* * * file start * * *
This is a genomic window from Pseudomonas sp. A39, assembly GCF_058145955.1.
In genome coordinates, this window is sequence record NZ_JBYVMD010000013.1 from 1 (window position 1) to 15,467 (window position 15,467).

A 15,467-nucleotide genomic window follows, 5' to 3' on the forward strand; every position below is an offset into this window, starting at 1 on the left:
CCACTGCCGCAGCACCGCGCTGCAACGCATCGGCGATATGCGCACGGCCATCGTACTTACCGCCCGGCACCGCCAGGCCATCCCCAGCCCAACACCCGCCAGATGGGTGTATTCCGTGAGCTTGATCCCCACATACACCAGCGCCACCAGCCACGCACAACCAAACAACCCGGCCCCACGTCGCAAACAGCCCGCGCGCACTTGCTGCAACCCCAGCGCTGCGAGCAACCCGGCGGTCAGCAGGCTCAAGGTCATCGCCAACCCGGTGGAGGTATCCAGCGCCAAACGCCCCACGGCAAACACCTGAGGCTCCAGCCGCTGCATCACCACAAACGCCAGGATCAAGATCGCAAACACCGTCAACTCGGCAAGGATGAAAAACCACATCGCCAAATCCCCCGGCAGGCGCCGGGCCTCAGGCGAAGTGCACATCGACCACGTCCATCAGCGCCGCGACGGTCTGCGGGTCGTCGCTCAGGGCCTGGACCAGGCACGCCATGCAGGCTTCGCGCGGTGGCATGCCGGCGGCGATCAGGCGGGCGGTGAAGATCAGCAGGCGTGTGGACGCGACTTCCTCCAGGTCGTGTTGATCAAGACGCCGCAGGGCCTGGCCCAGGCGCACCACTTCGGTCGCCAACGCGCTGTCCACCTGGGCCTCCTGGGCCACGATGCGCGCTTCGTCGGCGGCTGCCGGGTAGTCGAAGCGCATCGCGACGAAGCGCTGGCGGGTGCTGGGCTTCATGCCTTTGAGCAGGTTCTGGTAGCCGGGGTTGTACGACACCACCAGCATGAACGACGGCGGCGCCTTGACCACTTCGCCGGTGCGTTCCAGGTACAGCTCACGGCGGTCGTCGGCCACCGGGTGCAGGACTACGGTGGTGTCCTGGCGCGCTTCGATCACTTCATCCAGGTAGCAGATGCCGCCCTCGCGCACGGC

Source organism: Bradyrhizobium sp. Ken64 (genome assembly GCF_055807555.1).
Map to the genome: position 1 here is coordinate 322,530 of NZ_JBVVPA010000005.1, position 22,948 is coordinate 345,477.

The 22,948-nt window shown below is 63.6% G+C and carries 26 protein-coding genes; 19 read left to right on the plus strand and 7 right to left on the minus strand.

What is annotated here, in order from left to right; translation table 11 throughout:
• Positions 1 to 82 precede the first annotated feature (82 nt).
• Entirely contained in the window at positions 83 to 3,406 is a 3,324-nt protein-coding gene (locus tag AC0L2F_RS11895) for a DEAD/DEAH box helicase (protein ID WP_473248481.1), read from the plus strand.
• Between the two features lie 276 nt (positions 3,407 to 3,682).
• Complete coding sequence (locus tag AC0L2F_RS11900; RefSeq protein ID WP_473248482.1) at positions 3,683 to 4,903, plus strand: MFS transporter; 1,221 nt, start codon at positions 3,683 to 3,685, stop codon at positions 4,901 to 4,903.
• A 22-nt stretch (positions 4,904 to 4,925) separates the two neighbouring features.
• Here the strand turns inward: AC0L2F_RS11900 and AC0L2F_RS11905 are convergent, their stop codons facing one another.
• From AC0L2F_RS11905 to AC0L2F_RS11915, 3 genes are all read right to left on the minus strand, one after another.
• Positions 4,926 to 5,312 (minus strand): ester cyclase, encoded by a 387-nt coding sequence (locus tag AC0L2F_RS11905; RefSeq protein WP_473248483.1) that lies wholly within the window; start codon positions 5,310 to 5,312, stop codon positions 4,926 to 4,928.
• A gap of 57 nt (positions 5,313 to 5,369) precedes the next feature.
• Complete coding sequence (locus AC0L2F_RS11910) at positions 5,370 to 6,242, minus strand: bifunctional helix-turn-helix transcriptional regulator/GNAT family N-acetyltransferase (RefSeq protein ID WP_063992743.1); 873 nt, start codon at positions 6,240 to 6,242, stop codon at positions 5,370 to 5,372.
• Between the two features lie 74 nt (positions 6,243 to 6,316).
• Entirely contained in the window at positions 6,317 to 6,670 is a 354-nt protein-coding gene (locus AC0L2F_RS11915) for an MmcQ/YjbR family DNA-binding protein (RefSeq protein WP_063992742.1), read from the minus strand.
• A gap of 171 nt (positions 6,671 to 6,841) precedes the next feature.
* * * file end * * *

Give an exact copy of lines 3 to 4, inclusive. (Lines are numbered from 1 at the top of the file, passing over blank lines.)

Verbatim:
A 15,467-nucleotide genomic window follows, 5' to 3' on the forward strand; every position below is an offset into this window, starting at 1 on the left:
CCACTGCCGCAGCACCGCGCTGCAACGCATCGGCGATATGCGCACGGCCATCGTACTTACCGCCCGGCACCGCCAGGCCATCCCCAGCCCAACACCCGCCAGATGGGTGTATTCCGTGAGCTTGATCCCCACATACACCAGCGCCACCAGCCACGCACAACCAAACAACCCGGCCCCACGTCGCAAACAGCCCGCGCGCACTTGCTGCAACCCCAGCGCTGCGAGCAACCCGGCGGTCAGCAGGCTCAAGGTCATCGCCAACCCGGTGGAGGTATCCAGCGCCAAACGCCCCACGGCAAACACCTGAGGCTCCAGCCGCTGCATCACCACAAACGCCAGGATCAAGATCGCAAACACCGTCAACTCGGCAAGGATGAAAAACCACATCGCCAAATCCCCCGGCAGGCGCCGGGCCTCAGGCGAAGTGCACATCGACCACGTCCATCAGCGCCGCGACGGTCTGCGGGTCGTCGCTCAGGGCCTGGACCAGGCACGCCATGCAGGCTTCGCGCGGTGGCATGCCGGCGGCGATCAGGCGGGCGGTGAAGATCAGCAGGCGTGTGGACGCGACTTCCTCCAGGTCGTGTTGATCAAGACGCCGCAGGGCCTGGCCCAGGCGCACCACTTCGGTCGCCAACGCGCTGTCCACCTGGGCCTCCTGGGCCACGATGCGCGCTTCGTCGGCGGCTGCCGGGTAGTCGAAGCGCATCGCGACGAAGCGCTGGCGGGTGCTGGGCTTCATGCCTTTGAGCAGGTTCTGGTAGCCGGGGTTGTACGACACCACCAGCATGAACGACGGCGGCGCCTTGACCACTTCGCCGGTGCGTTCCAGGTACAGCTCACGGCGGTCGTCGGCCACCGGGTGCAGGACTACGGTGGTGTCCTGGCGCGCTTCGATCACTTCATCCAGGTAGCAGATGCCGCCCTCGCGCACGGC